And I truly think that I’ve gotten SICKER very quickly since “accepting” the RA. I think the denial and the pushing actually kept a lot of my progression at bay, if that makes sense. Once I began to “accept” my condition, I stopped doing all the things that a “healthy” person might do, and so my symptoms just seemed to have compounded.

    I think I am at a another step of the grieving process, not exactly sure which one, but it is after the denial and after the acceptance and accompanying depression – it is a stage where I’m saying, “OK, I cannot achieve my old dreams, so what are my new ones?”

    It feels like a healthy place to be, but I won’t lie – there are a lot of days I slip backwards and I’m just pissed as hell that I can’t have my old dreams back!
    You are very very right when you say that we all have angry days. I think if we are honest with ourselves, we will say we have many of them. And if we are really honest with ourselves, we might say that our personalities in general are just a bit angrier and more bitter than they were before.

    That is, after all, what my whole blog is about… a place I can put all the ugly stuff so it won’t spill over so much into my real life. It helps. Truly! I hope this post helps you in the same way!

    Sorry I wrote so much. I really think you had a lot of valuable stuff to say here though. You obviously got me thinking!!!

    – RA SB

  3. Britta says:

    It is okay to not be okay!!!! I feel like my blog has turned into a bitch/vent blog, so I am glad to see other people are like that once in awhile!

    Remember…it will get good again, even if it doesn’t last long, it is worth it.

  4. You are angry. You are angry because RA sucks. Being angry isn’t inherently a bad thing, it is just that, being angry. I’ve also had normal, reasonable days (that I was looking forward to) spoiled by feeling crap and it brings it all home, how far from normal things are. I also think things will get better for you but I can understand if you don’t feel that right now. Best wishes for the new year whatever wagon you are on 🙂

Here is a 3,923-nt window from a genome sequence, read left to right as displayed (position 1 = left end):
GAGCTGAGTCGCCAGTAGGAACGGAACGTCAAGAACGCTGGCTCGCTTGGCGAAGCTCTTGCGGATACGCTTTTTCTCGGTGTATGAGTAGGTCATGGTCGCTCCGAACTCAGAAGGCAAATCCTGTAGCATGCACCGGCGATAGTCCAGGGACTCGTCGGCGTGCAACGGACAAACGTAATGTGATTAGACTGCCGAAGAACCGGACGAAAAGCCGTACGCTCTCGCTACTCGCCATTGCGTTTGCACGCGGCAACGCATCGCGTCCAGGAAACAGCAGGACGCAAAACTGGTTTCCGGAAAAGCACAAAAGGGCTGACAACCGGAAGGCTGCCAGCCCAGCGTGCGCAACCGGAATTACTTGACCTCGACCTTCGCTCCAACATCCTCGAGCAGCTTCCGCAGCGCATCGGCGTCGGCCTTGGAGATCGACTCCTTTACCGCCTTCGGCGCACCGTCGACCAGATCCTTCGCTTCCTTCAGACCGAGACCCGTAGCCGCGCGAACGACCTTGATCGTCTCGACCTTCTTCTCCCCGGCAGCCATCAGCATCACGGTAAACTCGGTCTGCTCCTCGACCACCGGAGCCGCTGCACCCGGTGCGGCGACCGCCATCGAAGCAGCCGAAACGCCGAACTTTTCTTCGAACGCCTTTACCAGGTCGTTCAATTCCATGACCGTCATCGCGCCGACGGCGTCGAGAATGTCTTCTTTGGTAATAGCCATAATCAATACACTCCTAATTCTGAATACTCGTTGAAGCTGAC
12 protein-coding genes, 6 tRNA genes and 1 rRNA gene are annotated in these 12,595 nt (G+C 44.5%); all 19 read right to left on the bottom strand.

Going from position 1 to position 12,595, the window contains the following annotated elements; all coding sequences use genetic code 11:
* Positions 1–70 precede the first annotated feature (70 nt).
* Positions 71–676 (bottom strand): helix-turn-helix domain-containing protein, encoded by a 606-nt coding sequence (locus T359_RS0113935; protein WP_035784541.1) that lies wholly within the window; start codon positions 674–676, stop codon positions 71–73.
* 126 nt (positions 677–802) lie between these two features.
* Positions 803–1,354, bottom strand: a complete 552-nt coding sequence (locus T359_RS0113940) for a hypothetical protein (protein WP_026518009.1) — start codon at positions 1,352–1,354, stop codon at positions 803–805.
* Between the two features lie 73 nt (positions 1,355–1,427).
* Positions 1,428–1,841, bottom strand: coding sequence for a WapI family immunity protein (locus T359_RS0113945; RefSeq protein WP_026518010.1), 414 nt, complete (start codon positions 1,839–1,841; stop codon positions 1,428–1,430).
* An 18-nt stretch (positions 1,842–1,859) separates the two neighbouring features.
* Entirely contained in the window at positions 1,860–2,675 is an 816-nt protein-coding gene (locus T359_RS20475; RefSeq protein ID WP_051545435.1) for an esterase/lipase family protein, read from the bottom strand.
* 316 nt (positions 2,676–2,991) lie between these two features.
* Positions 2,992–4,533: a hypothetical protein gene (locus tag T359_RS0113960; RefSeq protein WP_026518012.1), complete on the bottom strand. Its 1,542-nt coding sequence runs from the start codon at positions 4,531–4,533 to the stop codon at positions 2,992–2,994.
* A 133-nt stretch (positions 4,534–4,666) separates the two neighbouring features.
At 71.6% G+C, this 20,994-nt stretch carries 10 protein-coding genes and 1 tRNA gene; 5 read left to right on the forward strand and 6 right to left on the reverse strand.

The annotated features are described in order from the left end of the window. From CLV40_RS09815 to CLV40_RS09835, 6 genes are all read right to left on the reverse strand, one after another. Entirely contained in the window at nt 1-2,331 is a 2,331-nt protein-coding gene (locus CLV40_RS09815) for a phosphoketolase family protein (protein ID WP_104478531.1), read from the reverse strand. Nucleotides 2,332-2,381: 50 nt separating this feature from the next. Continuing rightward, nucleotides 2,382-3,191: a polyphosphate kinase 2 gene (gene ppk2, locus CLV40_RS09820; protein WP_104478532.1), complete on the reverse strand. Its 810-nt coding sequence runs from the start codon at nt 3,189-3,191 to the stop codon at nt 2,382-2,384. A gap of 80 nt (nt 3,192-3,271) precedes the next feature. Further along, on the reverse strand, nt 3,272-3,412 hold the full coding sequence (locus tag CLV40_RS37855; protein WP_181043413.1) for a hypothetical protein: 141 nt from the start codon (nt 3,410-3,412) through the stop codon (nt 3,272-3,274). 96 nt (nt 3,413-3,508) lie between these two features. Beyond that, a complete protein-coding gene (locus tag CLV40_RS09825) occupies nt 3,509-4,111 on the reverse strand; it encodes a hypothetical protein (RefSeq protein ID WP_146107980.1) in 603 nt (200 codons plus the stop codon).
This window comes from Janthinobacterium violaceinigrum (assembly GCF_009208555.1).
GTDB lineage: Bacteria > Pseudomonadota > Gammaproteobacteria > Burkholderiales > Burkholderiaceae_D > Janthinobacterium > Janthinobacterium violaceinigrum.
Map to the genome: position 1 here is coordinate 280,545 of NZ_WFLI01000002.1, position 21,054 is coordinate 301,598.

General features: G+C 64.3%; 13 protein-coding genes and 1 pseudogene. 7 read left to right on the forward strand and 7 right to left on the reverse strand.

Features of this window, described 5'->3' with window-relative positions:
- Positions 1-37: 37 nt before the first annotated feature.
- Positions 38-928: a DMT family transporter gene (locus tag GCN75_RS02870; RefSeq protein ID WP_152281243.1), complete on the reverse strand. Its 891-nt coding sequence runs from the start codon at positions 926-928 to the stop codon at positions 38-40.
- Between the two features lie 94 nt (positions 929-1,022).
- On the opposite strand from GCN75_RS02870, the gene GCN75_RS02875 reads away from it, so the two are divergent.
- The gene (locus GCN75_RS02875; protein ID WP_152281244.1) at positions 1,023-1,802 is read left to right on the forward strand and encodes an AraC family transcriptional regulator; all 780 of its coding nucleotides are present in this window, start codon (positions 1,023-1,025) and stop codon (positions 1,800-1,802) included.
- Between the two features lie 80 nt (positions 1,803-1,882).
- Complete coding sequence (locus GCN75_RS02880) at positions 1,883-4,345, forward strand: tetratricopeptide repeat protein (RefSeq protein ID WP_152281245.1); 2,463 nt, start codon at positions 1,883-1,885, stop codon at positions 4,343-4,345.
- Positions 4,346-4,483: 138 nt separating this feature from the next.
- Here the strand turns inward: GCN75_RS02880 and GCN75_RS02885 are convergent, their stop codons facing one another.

5. Helen says:

    You’re right. RA completely and utterly sucks, and you should be angry. It wouldn’t make any sense if you weren’t. I’m angry FOR you.

    Nothing more wise to say than that, I’m afraid. But if it helps, there are lots of us who get it, who feel it and have felt it many times before.

  6. Annette says:

    I have a very long list of things I must do to keep on going. Some are so ingrained I hardly remember that they are caused by the RA. They begin to feel like lifestyle choices, but they’re not.

    If I am lying in bed I get nervous if other feet are close to mine because a bump hurts – That does not encourage intimacy.

    My small rebellion was cutting down to nothing but Rx meds because I was sick of counting pills, but after 2 weeks I could feel it and not in a good way. I hope you can get better meds. That’s been the key for me – still working after 28 years, but deteriorating bit by bit


  7. Megan says:

    I had a pity party in December as well. And it felt good to post about it. I think there is some expectation in the world that everyone is always fine – and that just isn’t true, and another expectation that if you aren’t fine, you’ll just keep it to yourself. Good for you for letting it out. Hope your January is going a bit better.

  8. Muffy says:

    thank you for not locking or censoring yourself in this post. I have had PsA for 2 years. I was an AVID rock climber and hiker, backbacker and out doors person. God i miss that. I have not found acceptance very often. I may get there someday. I hope so. but mostly i live on that river in Egypt… and then i have a flare up for no reason that i can figure out, and i get angry and depressed and freaked out because i used to work 10 hour days and work out 2 times a day and go on trips on the weekends to climb and hike… and I CAN”T. its not that i don’t want to, i really can’t. I often find myself on the internet looking for some kind of magic bullet. a cure… something. Today i found this post and it helped. maybe i am not better, but i feel a little better.